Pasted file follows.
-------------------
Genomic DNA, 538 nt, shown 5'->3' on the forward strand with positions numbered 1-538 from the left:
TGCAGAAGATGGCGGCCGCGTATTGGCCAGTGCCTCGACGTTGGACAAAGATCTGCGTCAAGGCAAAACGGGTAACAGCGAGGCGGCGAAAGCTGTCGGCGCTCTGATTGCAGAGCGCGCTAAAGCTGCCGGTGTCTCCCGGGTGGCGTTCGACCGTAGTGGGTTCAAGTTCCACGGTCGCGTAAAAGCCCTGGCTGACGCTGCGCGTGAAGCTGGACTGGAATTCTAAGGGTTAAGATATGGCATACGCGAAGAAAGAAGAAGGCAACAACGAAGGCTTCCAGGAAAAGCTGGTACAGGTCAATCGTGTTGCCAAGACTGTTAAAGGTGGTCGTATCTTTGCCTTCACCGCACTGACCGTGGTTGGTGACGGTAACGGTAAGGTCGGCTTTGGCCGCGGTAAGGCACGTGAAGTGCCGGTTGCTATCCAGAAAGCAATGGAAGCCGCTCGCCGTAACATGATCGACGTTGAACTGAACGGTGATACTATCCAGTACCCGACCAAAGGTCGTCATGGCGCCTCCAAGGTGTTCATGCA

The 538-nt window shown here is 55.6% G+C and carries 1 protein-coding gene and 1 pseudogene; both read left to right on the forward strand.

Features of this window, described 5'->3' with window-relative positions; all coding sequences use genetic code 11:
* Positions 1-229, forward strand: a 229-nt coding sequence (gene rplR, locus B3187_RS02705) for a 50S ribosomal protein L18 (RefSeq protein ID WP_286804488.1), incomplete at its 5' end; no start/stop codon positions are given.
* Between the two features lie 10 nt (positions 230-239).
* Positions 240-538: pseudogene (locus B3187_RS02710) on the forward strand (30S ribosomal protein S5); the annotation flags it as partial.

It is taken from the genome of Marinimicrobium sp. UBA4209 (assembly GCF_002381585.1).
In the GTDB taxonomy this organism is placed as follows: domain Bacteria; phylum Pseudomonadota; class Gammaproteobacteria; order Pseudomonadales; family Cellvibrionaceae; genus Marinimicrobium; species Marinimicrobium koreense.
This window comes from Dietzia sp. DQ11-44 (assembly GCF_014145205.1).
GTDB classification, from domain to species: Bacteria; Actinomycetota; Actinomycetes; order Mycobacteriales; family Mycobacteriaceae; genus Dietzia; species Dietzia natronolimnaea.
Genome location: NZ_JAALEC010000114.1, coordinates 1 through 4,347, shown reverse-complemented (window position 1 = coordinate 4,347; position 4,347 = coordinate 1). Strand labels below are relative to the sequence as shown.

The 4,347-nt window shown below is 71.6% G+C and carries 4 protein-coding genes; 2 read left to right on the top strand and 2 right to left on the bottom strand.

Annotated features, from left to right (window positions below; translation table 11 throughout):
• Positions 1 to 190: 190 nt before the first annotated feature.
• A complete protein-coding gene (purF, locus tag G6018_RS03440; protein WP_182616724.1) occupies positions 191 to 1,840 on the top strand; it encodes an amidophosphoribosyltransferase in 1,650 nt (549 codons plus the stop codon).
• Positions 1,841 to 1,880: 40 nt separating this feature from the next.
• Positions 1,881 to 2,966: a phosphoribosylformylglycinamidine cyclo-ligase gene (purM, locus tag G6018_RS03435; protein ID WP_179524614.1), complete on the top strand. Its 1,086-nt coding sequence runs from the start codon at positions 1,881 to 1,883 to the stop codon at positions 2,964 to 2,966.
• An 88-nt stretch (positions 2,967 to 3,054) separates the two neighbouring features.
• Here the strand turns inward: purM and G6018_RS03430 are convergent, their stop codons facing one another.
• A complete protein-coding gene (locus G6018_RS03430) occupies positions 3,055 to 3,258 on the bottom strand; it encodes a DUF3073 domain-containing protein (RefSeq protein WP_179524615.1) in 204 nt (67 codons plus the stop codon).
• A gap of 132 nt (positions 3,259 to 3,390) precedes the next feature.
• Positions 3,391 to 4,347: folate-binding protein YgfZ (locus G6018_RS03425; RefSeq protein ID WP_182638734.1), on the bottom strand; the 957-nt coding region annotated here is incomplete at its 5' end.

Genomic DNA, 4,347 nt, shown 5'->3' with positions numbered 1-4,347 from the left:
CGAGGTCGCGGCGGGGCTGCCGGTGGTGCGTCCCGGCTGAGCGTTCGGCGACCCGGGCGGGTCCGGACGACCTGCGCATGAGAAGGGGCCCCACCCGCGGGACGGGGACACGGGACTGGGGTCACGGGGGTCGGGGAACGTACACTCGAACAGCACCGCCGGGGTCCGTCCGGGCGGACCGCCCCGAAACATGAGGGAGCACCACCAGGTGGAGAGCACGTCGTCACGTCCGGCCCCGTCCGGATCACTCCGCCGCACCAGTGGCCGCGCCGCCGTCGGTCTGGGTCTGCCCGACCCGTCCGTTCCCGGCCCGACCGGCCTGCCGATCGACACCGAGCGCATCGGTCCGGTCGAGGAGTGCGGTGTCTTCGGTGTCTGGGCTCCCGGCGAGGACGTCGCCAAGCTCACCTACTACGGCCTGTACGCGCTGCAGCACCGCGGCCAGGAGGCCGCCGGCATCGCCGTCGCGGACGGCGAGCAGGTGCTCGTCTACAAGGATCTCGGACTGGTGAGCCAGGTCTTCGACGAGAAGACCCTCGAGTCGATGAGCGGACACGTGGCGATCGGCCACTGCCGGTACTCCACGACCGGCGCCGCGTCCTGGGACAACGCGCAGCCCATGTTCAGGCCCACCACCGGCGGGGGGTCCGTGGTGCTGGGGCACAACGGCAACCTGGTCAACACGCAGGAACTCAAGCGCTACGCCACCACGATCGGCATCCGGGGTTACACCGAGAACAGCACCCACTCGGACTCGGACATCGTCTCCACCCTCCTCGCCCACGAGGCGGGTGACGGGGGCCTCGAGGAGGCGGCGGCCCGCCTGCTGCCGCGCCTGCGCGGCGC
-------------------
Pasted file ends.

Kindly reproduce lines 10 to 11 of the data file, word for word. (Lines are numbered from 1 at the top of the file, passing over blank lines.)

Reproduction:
This window comes from Dietzia sp. DQ11-44 (assembly GCF_014145205.1).
GTDB classification, from domain to species: Bacteria; Actinomycetota; Actinomycetes; order Mycobacteriales; family Mycobacteriaceae; genus Dietzia; species Dietzia natronolimnaea.